There’s generally nothing wrong, I find, with being mild-mannered. Look at Clark Kent for example, never did him any harm as he worked away at The Daily Planet and slowly but surely won the heart of Lois Lane. Yeah, there was all that Superman stuff too that probably helped, but hey, he was simply Clark Kent to most people, most of the time. It’s a different story when it comes to music, though. Being mild-mannered on record generally isn’t a winner as there’s got to be something that grabs the listener and pulls them in. On Ten Songs, the debut album by Yorkshire five-piece Horse Guards Parade, it would appear that on first listen, the seemingly mild-mannered northerners don’t have enough about them to carry it off…however, if you give them a chance, a few more spins, they might just win your heart. They won’t be Superman, but Horse Guards Parade aren’t quite as gentle in demeanour as they seem.

Ten Songs is a peculiar mix of Englishness and sunny, Neil Young-style Californian pop, and perhaps what Graham Coxon and Damon Albarn had in mind for Blur when they were suggesting that Pavement had been a major influence back in the day. Perhaps the closest comparison might be the early days of Clearlake – despite being a band from North Yorkshire, singer James Waudby does sing in a more southern tone, with only the northern vowel sounds betraying his roots – or a more sedate British Sea Power. It’s the sound of dropping an acid tab in a field, only to discover you’re in a city park….in a good way, you understand.

It’s a real slow-burner, this record. On the first couple of listens Ten Songs drifted by almost unnoticed, but repeated playing reveals a depth and energy that’s not quite evident to start with. Songs develop slowly, often from gentle folk beginnings before blooming into psychedelic maturity. It’s helped along by production that’s intimate and immediate, and the record benefits from this clarity.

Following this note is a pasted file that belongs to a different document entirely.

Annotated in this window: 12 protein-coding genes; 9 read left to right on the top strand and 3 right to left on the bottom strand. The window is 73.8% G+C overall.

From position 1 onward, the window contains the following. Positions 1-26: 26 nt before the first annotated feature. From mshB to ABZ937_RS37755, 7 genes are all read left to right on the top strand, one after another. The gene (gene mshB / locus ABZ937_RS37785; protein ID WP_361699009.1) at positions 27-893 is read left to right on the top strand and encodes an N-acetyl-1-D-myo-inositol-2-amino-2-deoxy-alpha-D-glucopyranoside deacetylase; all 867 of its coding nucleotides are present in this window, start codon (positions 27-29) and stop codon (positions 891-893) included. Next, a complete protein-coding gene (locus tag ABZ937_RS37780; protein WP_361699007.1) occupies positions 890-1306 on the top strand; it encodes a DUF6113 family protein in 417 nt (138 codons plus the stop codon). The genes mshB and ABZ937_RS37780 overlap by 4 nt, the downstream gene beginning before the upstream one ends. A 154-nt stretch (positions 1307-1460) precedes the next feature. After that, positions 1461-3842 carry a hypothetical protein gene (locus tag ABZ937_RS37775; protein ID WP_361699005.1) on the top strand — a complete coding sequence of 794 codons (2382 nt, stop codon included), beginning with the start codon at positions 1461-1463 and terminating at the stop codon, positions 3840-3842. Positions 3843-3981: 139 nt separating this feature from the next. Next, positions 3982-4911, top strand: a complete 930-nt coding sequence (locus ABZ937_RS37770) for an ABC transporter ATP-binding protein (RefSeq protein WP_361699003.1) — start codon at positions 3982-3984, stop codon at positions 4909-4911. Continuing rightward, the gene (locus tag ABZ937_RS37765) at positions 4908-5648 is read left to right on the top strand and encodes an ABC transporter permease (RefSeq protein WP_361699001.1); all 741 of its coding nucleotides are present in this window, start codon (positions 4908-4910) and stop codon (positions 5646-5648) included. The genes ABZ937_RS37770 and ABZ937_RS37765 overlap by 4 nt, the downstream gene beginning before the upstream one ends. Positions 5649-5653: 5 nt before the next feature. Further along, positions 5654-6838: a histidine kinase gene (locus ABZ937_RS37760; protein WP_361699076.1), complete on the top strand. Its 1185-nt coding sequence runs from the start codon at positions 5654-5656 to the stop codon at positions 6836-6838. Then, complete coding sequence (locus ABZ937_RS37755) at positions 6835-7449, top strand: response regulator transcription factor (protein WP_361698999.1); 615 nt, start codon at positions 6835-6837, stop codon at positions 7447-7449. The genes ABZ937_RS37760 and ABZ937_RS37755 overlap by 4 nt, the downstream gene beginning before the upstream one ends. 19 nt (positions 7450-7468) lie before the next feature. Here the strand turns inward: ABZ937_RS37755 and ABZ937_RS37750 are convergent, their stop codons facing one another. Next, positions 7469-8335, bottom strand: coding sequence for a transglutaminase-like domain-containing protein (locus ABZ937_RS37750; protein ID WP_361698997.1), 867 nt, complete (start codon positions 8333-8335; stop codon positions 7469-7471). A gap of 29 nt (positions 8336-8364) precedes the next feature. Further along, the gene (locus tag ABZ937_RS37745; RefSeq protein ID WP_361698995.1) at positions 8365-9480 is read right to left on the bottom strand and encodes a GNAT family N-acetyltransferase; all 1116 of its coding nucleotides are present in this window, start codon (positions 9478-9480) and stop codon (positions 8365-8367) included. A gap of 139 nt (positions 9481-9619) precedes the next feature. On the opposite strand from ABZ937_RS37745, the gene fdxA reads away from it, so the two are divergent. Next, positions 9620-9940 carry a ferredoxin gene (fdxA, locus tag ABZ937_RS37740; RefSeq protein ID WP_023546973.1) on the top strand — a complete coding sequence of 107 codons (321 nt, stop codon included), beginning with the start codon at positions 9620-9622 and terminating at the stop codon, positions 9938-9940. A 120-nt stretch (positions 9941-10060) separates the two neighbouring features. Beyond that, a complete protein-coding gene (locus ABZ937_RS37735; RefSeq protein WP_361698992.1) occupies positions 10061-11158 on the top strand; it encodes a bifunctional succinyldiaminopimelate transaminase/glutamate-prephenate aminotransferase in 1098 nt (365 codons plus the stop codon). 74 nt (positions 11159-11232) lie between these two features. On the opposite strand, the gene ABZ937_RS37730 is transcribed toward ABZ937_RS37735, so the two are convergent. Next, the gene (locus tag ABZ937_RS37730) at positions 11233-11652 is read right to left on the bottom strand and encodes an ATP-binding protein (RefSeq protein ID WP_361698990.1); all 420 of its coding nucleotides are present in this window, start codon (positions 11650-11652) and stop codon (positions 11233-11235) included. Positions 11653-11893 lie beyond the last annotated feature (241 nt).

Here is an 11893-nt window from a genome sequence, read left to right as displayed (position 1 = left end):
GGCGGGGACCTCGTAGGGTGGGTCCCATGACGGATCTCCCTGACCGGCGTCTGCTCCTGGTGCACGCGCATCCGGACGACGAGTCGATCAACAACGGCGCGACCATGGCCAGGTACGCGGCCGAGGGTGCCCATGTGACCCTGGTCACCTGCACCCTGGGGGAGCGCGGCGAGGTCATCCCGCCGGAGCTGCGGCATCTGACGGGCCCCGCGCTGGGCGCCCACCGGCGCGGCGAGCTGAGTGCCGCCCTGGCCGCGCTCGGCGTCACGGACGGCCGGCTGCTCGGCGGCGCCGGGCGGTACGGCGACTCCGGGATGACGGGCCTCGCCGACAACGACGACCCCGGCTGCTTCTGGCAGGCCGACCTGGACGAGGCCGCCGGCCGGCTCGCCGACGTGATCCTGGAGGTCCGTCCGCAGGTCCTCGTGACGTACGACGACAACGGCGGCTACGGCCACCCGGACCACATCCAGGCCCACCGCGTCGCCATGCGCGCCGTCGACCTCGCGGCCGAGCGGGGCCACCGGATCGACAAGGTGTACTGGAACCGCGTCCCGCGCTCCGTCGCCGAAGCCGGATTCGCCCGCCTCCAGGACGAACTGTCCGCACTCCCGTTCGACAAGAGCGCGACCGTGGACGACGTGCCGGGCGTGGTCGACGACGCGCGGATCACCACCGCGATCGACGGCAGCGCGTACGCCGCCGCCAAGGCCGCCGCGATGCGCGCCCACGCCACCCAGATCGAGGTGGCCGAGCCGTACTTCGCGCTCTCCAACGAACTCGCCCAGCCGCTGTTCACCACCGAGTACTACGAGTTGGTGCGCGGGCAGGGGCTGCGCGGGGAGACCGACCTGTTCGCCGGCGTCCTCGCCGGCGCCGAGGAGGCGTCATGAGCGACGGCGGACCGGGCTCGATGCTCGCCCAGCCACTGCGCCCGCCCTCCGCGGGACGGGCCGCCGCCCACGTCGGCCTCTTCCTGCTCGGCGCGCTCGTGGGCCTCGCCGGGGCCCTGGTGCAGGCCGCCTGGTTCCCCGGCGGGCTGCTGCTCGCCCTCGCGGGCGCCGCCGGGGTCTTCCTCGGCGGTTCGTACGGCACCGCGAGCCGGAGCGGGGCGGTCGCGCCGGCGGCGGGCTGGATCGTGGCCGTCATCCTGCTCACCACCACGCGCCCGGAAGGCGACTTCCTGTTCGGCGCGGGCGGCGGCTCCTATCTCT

The band is at their best when taking it slow, which gives space for the melodies and lyrical dry wit to open out to the listener. Take as an example ‘It Ended In A Haze’, a lovely track of twanging guitar and acoustic plucking, telling a tale of a countryside date that ends in tears: “Take the next road on the left / and let the engine rest / I hadn’t even noticed you had held your breath / I thought I heard the gate go / and so I went to see / when I came back / your eyes were not for me.”

Then there’s ‘She Looked Like A Henry Moore’, a delightful quickstep of a song which begins :She looked like a Henry Moore /so he had another drink / she danced on his famous floor / while he threw up in the sink”, and goes on to tell of a chap who’s known “from Andover to Stroud”, a cape-wearer who “lives on ketamine”.

Without a doubt the highlight of Ten Songs is the forlorn love song ‘Since You Fell Off My Axis’, one of the tracks that display the chiming, LA country-rock side of Horse Guards Parade. It’s a beautifully realised moment of electric piano, Byrdsian guitar jangle and gorgeous harmonies. Praise should also go to some of the rockier acid-folk moments, like the exhilarating ‘The Treble Clef’ and the rollicking ode to drinking ‘The Lies’. The album does need this change of pace, and it’s good to know the band is able to produce this when needed.

As debut records go, it’s a pretty fine stab at giving the world the Horse Guards Parade mission statement. They belong firmly in Tim Slowinski’s Slow Art Movement – if you allow them to unveil their songs bit by bit, over a period of time, then you might just grow to love them. Have you got time for a nice sit down?